Last week, along with a dozen other photographers, I made a trip to Yellowstone National Park. I found winter in Yellowstone to be a unique experience: it was cold, harsh, snowing. Temperatures ranged from -15°F to +20°F – even colder with a whipping wind – but it was also serene, starkly beautiful and unspoiled. No bustling tourists that you see in summer, just you and the sounds and sights of nature in hibernation or survival mode.
The park is closed to all cars in winter. We traveled by a Snow Coach, a vehicle with a tractor drive, specially chartered for the purpose. Along with snowmobiles it is the only way to access the icy, snowed-in park roads. It trudges along at 15-20 MPH and provides ample time to soak in the winter beauty of the Yellowstone plateau which rises 6000 to 11000 feet above sea level.
Yellowstone is the first National Park in the U. S. It was so designated in 1872 by President Ulysses Grant. The concept of a National Park was mandated for the first time – a wilderness and biosphere reserve to be maintained in unspoiled form for the enjoyment of the people. It is also huge, encompassing more than 2 million acres or about 3500 square miles (larger than Rhode Island and Delaware combined).
It boasts the largest caldera of a volcano on earth, and while the volcano has not erupted full bore since 640,000 BC, simmering volcanic activity is still very much evident, as the hot spot just below a thin crust of earth sends up plumes of gurgling steam, erupting geysers and boiling mudpots. In winter the icy landscape is covered with a steamy vapor from all the hydrothermal activity that dominates the lava dome in the huge caldera.
(A musical collage of slides and video clips capturing the sights and sounds of Yellowstone in Winter is available for your viewing at http://ayecapitalist.com/yellowstone-in-winter-video/)
Yellowstone has some 10,000 hydrothermal features, about two thirds of all such features in the world! The most famous, of course is the Old Faithful geyser which has been erupting faithfully every 93 minutes, year in and year out. See slideshow from trip.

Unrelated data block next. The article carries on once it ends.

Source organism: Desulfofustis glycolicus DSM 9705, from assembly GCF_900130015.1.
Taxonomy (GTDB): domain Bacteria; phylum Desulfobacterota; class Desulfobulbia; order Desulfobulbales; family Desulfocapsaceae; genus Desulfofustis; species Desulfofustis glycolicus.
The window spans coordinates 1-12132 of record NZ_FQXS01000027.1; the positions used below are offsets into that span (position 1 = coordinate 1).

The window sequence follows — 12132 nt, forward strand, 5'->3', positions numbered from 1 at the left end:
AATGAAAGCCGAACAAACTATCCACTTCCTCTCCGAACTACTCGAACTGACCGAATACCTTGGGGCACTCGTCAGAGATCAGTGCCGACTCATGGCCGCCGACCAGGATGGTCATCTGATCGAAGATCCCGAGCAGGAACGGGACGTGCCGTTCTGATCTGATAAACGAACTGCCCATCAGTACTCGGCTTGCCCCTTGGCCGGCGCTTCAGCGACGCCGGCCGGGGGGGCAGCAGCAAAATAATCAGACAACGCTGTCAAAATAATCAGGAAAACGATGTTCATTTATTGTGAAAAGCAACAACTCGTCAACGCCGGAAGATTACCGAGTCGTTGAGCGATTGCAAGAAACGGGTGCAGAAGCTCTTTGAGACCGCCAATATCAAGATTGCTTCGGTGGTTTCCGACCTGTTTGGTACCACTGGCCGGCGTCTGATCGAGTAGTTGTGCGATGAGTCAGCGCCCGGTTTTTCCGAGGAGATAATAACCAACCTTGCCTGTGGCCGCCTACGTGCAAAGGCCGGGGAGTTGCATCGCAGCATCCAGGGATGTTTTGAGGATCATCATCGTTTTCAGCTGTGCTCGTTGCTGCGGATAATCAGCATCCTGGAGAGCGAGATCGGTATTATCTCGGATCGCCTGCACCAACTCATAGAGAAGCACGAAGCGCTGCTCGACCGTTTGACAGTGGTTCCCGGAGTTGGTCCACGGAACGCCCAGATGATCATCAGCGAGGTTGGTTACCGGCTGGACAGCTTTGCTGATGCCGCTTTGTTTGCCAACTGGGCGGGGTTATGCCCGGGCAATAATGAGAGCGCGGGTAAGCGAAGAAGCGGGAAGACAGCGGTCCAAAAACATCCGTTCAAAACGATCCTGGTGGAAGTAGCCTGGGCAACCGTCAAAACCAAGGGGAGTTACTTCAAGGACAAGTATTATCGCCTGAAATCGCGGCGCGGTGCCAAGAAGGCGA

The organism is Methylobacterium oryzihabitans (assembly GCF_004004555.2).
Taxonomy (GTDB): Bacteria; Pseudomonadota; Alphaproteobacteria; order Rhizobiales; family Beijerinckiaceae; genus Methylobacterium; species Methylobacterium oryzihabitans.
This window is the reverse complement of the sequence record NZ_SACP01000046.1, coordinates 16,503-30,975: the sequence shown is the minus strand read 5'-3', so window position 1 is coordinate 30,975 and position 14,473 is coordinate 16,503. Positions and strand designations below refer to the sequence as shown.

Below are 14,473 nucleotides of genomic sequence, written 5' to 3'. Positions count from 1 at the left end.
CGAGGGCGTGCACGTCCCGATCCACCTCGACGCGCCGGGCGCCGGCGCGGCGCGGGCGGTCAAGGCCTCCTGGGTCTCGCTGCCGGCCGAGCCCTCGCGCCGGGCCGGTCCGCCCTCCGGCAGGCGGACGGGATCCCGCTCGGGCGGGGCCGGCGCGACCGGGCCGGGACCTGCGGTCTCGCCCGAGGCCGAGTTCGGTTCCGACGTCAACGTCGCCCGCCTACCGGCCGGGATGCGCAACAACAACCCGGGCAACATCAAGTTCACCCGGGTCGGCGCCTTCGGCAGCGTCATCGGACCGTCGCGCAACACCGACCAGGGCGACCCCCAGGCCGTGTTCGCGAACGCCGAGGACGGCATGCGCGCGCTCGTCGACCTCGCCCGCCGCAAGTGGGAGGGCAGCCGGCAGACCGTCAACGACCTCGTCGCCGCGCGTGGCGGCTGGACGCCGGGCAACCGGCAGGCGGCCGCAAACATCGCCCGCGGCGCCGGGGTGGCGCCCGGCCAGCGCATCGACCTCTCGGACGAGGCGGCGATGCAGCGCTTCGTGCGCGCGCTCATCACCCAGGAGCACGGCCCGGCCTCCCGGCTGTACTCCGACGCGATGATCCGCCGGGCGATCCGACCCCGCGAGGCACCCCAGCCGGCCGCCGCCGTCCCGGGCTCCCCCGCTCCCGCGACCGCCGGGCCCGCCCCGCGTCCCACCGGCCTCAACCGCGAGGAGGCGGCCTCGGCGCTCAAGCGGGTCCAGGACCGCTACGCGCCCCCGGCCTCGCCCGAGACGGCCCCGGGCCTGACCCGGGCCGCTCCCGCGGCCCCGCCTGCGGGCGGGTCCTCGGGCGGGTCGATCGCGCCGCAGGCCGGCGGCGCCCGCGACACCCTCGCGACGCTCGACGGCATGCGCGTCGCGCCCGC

Near this famous geyser is the origin of the Firehole river, which is fed by hundreds of hydrothermals creating a steaming, vaporous, fuming river, which never freezes as it runs through an icy landscape in temperatures sometimes as low as -60°F.
The Yellowstone River also originates in the park and flows into Montana and eventually into the Missouri river. It is huge – bigger than the Missouri and, had it been discovered before the Missouri, the biggest river system in the U. S. would properly have been called the Yellowstone river instead of the Missouri/Mississippi.
The Yellowstone River forms a magnificent canyon – known as the Grand Canyon of the Yellowstone – flanked by the majestic lower canyon falls. The Grand Canyon runs for 26 miles and is more than a quarter mile deep encompassing a sharp icy drop to the river from the towering mountains of the Yellowstone plateau.
You see many animals wintering in the park. There are bison, their shags all covered with snow, rooting in the snow for the soggy grasses beneath. You also see the beautiful red fox, elk, coyote, trumpeter swans and, if you’re lucky, wolves.
Lots of beautiful pictures to share from this memorable trip. Please check out a slide/video show here.
It was a great week at Yellowstone National Park. My toes are still thawing out but it was well worth the discomfort. The mind was feasted with a landscape displaying its stark beauty and a bioscape of ethereal charm.